The Man Who Tried to Assassinate Pope John Paul II Just Did Something Remarkable

AP

Thirty-three years ago, Turkish extremist Mehmet Ali Agca attempted to assassinate Pope John Paul II. Today, he laid white roses on the deceased pontiff's tomb.

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This is the latest in a long series of acts of penitence by Agca, occurring 31 years to the day after Pope John Paul II visited him in prison in Rome to forgive him. Agca, 23 at the time of the attempted assassination, shot the pope four times from close range in the middle of St. Peter's Square. Two bullets lodged in the pope's lower intestine, the others hitting his left index finger and right arm. Pope John Paul II suffered severe blood loss and nearly died from the attempt.

Agca served 19 years in prison in Italy, during which time he converted to Christianity. He then received a visit from the pope, who asked his followers to "pray for my brother, whom I have sincerely forgiven." Agca was later deported to Turkey, after being pardoned at the pope's insistence.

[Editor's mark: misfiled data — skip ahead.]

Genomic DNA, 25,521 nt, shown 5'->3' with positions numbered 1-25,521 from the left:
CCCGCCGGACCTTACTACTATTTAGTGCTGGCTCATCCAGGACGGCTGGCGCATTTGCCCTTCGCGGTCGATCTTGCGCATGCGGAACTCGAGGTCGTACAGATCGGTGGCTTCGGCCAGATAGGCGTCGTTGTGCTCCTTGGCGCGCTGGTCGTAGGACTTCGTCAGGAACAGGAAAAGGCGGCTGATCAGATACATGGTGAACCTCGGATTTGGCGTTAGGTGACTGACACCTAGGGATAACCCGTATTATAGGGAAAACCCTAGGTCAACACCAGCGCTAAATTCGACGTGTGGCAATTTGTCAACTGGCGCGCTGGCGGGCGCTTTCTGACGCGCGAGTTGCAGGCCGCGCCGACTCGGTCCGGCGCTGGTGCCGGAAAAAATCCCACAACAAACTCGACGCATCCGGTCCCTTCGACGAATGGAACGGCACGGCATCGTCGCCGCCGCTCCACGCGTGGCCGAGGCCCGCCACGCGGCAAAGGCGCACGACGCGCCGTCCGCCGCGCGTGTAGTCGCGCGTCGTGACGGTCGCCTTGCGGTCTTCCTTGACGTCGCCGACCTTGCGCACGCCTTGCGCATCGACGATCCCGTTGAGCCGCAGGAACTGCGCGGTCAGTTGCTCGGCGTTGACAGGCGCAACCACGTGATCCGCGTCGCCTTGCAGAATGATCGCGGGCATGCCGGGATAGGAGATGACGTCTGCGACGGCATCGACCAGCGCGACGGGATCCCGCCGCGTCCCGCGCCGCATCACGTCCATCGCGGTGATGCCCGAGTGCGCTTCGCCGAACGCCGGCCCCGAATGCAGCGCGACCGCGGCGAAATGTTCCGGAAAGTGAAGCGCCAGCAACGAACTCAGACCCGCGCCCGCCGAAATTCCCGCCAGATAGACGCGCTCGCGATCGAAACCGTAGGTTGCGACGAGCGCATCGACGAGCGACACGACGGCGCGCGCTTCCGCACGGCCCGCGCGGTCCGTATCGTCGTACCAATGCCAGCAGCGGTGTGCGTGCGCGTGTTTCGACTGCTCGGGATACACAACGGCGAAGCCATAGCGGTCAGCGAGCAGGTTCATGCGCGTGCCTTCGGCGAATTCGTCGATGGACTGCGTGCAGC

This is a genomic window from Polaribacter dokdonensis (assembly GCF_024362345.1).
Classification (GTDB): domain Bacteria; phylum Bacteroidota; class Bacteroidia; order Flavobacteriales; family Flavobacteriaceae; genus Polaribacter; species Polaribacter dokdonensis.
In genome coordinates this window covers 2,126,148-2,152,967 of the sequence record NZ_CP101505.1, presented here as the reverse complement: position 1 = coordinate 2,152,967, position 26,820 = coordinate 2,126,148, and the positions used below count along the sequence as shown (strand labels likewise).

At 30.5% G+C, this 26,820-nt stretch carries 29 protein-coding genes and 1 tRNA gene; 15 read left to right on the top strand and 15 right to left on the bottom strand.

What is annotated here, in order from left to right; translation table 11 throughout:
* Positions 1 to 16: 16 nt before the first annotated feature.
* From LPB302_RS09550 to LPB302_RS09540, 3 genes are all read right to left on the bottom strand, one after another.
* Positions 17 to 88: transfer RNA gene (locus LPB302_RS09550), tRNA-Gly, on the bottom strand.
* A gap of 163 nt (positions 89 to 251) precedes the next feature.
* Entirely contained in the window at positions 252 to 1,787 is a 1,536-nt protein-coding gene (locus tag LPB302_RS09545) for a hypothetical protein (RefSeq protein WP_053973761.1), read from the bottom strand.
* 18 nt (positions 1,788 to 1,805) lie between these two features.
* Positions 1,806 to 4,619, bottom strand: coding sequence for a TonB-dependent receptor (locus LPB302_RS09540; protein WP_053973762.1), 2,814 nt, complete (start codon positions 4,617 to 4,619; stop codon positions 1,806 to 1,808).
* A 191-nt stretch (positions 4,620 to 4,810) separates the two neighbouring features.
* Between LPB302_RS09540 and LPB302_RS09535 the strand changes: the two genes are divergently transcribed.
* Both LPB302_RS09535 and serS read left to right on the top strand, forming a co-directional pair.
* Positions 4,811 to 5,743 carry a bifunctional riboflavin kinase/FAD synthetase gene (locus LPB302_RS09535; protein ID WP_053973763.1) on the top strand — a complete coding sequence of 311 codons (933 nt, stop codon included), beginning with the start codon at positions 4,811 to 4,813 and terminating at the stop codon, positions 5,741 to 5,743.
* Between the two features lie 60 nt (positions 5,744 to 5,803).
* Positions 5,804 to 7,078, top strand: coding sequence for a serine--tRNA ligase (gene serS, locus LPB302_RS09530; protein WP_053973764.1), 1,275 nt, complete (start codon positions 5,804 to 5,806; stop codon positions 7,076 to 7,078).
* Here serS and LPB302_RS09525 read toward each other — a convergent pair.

Paying it forward: Pope John Paul II's famous gesture of goodwill toward Agca endeared him to Catholics and non-Catholics alike. His action changed a man's heart from one of murder to contrition, as proved by Agca's return to Rome today. 

"I felt the need to make this gesture," Agca told police, according to Agence France-Presse. He also requested a meeting with Pope Francis, but was declined by the Vatican. "He has put flowers on the tomb of John Paul II," Pope Francis' spokesman, Federico Lombardi, told La Repubblica. "I think that is enough."

h/t Yahoo News